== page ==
History Carnival XL

The latest History Carnival is up at Rob McDougall’s Old is the New New.  Two recent posts made the cut, including Virginians Desolate, Virginians Free and Chandra Manning on Civil War Soldiers and Slavery.  Rob singled out the latter post with a criticism that I would like to address:

A comment on Kevin’s latter post accuses Manning of reductionism, in her insistence that ideas about slavery were fundamental to the worldview of soldiers on both sides. To which I reply: Chandra is a good and brilliant friend of mine, the one in grad school who put all the rest of us to shame. I’ve seen the size of her dissertation, to be published by Knopf next year, and I assure you it is not reductive about anything.

Perhaps I couched my critique in the wrong terms, but my comment was not meant as a slight against Manning’s research.  Her argument suggests (if I’ve read it correctly) that a range of motivating factors offered by white Southerners for joining and staying in the ranks can be understood as connecting or “reducing” to slavery.  I find it to be a very interesting analysis of the primary sources.  It obviously did not mean to suggest that she had simplified what is a complex and highly debated question.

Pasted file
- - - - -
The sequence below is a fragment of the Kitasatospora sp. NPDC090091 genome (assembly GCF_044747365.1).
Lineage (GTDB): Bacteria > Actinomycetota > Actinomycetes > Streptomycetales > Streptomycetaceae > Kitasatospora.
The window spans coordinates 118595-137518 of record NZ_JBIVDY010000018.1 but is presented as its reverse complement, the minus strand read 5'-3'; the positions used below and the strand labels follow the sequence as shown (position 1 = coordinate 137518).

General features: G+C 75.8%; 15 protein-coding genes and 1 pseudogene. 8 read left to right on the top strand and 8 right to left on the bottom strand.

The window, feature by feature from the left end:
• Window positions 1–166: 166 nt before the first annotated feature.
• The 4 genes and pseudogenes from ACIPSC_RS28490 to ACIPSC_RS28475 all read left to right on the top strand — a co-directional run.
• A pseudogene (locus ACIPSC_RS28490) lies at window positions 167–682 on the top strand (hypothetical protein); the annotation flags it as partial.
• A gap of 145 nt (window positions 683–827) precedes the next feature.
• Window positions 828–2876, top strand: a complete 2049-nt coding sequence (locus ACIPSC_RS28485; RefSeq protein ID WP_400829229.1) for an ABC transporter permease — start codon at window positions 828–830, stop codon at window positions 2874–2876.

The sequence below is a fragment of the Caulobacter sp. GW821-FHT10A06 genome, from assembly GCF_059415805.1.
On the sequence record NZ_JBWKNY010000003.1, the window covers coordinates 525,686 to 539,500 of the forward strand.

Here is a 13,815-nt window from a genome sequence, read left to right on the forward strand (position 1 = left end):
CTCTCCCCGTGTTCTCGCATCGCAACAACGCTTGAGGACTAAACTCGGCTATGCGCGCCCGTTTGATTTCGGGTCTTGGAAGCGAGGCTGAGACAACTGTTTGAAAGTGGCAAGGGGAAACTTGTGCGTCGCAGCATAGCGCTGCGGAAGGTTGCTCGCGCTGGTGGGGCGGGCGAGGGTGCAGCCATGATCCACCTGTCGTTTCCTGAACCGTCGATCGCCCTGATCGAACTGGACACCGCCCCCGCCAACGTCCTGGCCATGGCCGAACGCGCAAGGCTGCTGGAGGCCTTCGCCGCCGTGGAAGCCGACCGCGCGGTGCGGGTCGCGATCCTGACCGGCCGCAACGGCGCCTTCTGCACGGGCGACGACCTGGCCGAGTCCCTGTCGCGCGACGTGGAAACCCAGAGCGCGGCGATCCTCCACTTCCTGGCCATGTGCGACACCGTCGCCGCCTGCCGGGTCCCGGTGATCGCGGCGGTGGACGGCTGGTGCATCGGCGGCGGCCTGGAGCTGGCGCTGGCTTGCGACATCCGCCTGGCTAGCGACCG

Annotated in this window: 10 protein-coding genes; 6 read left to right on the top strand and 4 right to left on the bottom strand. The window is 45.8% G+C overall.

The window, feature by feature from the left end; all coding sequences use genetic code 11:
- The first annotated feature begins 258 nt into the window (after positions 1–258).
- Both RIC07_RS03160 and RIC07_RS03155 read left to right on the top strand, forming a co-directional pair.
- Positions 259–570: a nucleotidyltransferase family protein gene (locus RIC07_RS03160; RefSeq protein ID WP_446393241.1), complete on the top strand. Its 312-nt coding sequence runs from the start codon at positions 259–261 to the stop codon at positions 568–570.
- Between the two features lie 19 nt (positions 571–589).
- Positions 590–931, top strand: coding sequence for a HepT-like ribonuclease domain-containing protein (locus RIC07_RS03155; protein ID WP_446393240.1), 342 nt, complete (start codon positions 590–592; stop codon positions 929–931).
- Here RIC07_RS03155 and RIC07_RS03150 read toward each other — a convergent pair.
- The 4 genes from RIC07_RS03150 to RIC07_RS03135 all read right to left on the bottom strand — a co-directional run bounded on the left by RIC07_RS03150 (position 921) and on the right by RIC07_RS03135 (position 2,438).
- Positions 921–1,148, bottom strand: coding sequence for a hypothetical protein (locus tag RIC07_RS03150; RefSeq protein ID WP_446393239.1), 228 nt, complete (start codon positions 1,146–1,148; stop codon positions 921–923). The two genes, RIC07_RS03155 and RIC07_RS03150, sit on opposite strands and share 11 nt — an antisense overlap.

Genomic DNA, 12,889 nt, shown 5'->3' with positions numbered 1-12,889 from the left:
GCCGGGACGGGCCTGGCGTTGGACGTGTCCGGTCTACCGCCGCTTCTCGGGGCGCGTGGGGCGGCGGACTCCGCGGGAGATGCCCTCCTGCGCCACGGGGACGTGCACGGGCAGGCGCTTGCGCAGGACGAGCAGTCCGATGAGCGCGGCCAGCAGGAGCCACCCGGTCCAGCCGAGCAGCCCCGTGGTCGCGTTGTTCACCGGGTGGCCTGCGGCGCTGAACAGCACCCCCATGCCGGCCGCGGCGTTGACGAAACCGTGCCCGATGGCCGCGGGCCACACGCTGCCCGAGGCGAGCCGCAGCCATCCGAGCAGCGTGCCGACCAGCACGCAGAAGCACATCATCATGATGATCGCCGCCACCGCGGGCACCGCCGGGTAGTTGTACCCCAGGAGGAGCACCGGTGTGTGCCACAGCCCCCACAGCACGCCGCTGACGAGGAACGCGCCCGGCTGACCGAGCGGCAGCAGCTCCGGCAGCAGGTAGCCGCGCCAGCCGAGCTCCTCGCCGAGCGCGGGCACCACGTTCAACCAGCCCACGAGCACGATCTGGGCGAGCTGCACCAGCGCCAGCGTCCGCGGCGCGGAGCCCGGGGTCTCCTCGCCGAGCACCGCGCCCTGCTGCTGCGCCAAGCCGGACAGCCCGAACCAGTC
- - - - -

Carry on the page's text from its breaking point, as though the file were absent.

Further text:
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3 thoughts on “History Carnival XL

  1. Rob MacD

    Hi Kevin: Oh, yes, I knew that’s what you were saying, and I’m sorry if the telegraphed nature of my mention in the History Carnival was unclear. I was replying more to one of your commenters (elektratig) who I believe said it sounded like Manning was oversimplifying. You replied with a nice restatement of Manning’s work which I think is fair and generous. I was trying to cram so much in there I didn’t have space to be as clear as I should be on each point. Plus I couldn’t resist a half-joke about the size of Chandra’s dissertation – it was enormous, and filled me with envy and insecurity when I was writing mine.

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  2. Kevin Levin

    Rob, — Thanks for responding and clarifying. You’ve done a great job with this Carnival and by the number of entries have obviously spent some time putting it together. Thanks again for taking the time to do it and for writing to me. I can’t wait to read Channing’s book.

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  3. Ken Noe

    Kevin and Rob:

    I’ve read Manning’s dissertation, and it’s a “big” work in every sense: length, depth of research, and importance. The book will win prizes. That said, I agree with Kevin that at least in regard to Confederates–the focus of my current research–she does end up finding the defense of slavery at the root of most of Johnny Reb’s talk of “home” and “liberty.” My sense is that she’s on the right path but goes farther than I would in that regard. That’s why I printed off Kevin’s original post, so that I could quote the magic word “reductive” in my manuscript.

    Ken

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